A funeral was held today for Wahid Muzhda, a writer and political analyst, who was shot and killed in Kabul on Wednesday while he was on his way to a mosque for prayers. The incident occurred around 5:00 pm when at least one unidentified gunman on a motorcycle attacked him in the PD7 area of Kabul, close to the Russian embassy, said Nasrat Rahimi, the spokesman for the Interior Ministry. No group has claimed responsibility for his death.
Muzhda served as foreign minister during the Taliban regime and he was a member of the Gulbuddin Hekmatyar Party. He had also reportedly been arrested by the National Directorate of Security.
This comes as four ex-members of the Taliban regime have been targeted by unidentified gunmen in the last month.
Hassan Haqyar, a political activist who formerly worked in the Taliban regime as a director of the mining department, was wounded in Kabul on October 31.
Then, three hours after the attack on Muzhda, unidentified gunmen unsuccessfully targeted Abdul Shakoor Mutmaen, who headed the Olympic committee during the Taliban regime.
Many are calling Muzhda a martyr for free speech because he often provided alternative or “contrarian” political views, particularly by offering insight into the Taliban perspective.
Nazari Paryani, a journalist, speaking on a panel discussion at TOLOnews on Wednesday night, said that Muzhda was victimized because of his free speech, and Paryani called on the international community and security organizations to investigate his assassination. “Obviously, the assassination of Muzhda will have an impact on media and freedom of speech,” said Paryani.
On Thursday, the German ambassador to Kabul, Peter Prugel, wrote on Twitter: “Strongly condemn targeted assassination of Afghan writer and political analyst Wahid Muzhda. Concerned about growing intolerance and threats to freedom of expression in Afghanistan. Dissenting voices and opinions must be heard and dealt with, not silenced!
Many consider it noteworthy that Muzhda had been increasingly focused on the imminent peace process.
Qazi Hafizurrahman Naqi, a political analyst and religious scholar, said the role of Wahid Muzhda was “critical” for bringing peace to the country, and the murder of Muzhda is a stab in the back of the peace process.
Omar Zakhilwal, a former Afghan envoy to Pakistan, speaking of Muzhda’s assassination, warned of “a trend of targeting individuals who work for peace and freedom of speech.”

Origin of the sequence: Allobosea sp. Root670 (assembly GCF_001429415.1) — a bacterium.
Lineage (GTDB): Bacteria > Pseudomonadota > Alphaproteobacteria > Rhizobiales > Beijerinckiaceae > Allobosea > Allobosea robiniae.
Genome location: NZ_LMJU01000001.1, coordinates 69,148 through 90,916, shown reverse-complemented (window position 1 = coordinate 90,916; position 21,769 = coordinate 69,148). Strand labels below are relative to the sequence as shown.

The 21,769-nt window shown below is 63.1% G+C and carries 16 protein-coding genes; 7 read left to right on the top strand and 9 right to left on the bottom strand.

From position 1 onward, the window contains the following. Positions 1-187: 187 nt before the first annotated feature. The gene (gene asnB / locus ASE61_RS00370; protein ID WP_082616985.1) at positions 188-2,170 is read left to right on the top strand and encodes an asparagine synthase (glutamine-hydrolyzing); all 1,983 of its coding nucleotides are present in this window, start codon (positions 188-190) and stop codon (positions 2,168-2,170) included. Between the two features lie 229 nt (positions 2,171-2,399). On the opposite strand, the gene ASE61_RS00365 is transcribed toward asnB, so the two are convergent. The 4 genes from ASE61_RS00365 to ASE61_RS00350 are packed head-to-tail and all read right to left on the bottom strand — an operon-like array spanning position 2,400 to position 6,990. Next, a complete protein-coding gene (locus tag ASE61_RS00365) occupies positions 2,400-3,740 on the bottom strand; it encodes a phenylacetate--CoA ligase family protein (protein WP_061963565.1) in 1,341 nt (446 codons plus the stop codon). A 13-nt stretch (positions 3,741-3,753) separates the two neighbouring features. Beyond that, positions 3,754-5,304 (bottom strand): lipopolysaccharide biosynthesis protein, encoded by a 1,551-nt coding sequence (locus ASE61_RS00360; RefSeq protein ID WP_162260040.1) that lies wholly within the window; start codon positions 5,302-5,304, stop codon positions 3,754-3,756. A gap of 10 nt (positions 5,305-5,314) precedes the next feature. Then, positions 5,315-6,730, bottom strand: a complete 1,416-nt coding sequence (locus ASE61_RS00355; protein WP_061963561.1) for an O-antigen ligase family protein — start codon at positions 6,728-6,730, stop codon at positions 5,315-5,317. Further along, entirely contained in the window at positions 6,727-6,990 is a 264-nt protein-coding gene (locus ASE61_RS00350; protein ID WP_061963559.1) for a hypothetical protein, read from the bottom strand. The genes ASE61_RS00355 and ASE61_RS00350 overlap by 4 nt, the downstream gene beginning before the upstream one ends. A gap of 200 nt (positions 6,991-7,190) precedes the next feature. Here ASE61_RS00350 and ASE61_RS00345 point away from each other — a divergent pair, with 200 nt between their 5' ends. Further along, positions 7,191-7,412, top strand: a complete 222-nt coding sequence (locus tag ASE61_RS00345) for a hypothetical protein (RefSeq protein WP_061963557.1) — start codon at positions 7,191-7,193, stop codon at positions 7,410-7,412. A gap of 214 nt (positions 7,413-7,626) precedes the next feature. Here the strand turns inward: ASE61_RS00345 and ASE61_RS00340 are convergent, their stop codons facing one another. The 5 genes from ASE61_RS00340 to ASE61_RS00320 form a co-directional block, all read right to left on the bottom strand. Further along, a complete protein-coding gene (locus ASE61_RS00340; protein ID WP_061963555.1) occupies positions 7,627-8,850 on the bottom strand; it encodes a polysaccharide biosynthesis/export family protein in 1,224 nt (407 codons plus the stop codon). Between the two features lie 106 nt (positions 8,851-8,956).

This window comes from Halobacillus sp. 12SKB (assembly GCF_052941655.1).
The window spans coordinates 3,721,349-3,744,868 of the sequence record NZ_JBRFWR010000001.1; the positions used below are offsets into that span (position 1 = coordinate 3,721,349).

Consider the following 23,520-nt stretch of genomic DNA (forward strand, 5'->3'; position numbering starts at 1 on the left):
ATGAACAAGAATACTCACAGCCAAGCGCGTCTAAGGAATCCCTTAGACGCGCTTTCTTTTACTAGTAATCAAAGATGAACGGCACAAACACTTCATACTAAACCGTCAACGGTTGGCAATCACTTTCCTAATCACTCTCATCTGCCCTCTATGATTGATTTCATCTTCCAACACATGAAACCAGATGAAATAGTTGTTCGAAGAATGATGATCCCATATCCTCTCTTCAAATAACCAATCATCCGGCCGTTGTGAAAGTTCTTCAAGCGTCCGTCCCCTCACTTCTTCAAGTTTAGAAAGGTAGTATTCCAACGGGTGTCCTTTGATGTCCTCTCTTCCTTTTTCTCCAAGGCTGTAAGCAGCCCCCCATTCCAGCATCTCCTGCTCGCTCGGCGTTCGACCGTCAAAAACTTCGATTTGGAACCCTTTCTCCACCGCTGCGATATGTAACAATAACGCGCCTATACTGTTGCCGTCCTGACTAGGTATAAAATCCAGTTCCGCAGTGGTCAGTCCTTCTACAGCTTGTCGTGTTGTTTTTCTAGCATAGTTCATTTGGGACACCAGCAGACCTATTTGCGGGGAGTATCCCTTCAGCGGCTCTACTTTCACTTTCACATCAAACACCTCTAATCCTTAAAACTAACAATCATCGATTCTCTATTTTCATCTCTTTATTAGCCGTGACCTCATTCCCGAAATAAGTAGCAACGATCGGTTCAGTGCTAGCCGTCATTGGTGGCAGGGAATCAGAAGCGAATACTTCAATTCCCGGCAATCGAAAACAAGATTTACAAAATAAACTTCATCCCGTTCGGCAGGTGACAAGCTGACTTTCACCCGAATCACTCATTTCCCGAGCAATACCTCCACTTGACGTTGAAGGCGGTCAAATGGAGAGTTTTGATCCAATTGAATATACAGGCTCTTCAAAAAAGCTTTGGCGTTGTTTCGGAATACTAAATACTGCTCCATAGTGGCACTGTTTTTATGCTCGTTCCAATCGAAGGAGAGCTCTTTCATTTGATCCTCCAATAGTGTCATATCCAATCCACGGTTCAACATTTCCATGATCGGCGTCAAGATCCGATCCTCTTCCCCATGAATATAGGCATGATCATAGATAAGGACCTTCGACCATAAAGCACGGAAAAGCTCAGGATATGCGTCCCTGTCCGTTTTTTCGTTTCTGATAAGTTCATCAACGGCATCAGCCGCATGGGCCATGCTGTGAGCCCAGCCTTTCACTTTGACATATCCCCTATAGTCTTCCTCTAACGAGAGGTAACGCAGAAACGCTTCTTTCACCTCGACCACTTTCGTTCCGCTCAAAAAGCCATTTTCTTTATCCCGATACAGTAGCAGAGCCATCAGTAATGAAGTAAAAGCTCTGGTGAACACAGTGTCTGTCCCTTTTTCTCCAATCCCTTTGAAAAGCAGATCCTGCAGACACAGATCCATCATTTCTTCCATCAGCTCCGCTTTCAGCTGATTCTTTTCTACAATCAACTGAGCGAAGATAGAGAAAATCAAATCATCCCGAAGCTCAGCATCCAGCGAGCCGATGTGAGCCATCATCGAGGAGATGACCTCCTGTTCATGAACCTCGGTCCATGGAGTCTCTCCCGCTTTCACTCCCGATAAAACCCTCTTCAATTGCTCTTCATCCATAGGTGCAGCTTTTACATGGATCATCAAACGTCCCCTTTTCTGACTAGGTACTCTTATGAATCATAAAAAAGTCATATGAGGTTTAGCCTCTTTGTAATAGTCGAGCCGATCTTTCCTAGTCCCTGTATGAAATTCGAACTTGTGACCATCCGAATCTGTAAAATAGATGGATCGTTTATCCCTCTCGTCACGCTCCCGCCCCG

According to Zakhilwal, political activism is an achievement of the past 18 years and now it is under threat.
Speaking at Muzhda’s funeral on Thursday, Abdul Shakoor Mutmaen, the former Taliban regime member mentioned above, said: “We want our security organization to provide security for the people of Afghanistan and especially for us, who are trying to bring peace to the country.
Also at the funeral, Abdul Karim Kuram, a former head of office at the Palace, said: “If this pattern continues, the funeral of the democracy will also be held, and the main responsibility for this will belong to the government.”
The Taliban condemned the assassination in a statement, saying:
“Wahid Muzhda was killed by enemies of the country; with his killing our country is deprived of a talented asset. He removed the mask from those who always give false slogans about freedom of expression. In recent days, analysts and activists have been targeted because they have national, Islamic and positive opinions.”
Other activists condemned Muzhda’s murder:
“If the government claims they implement justice, they should find the murderer of the martyred Muzhda,” said Musa Fariwar, a university lecturer.
Khairullah Shinwari, political activist said, “Afghanistan is not a good place for scholars, the freedom of speech is a slogan, the people who say facts, die.”
Mawlana Jalaludine Shinwari, the attorney general during the Taliban regime also condemned the killing and blamed the government: “The elected government should be a protective shadow for people, and should not commit murders.”
Other Kabul citizens reacted:
“Security in the country is getting bad,” said Khawaja Mir, Kabul resident.
“Our security forces must answer about why assassinations have increased in the country,” Said Nisar Ahmad, Kabul citizen.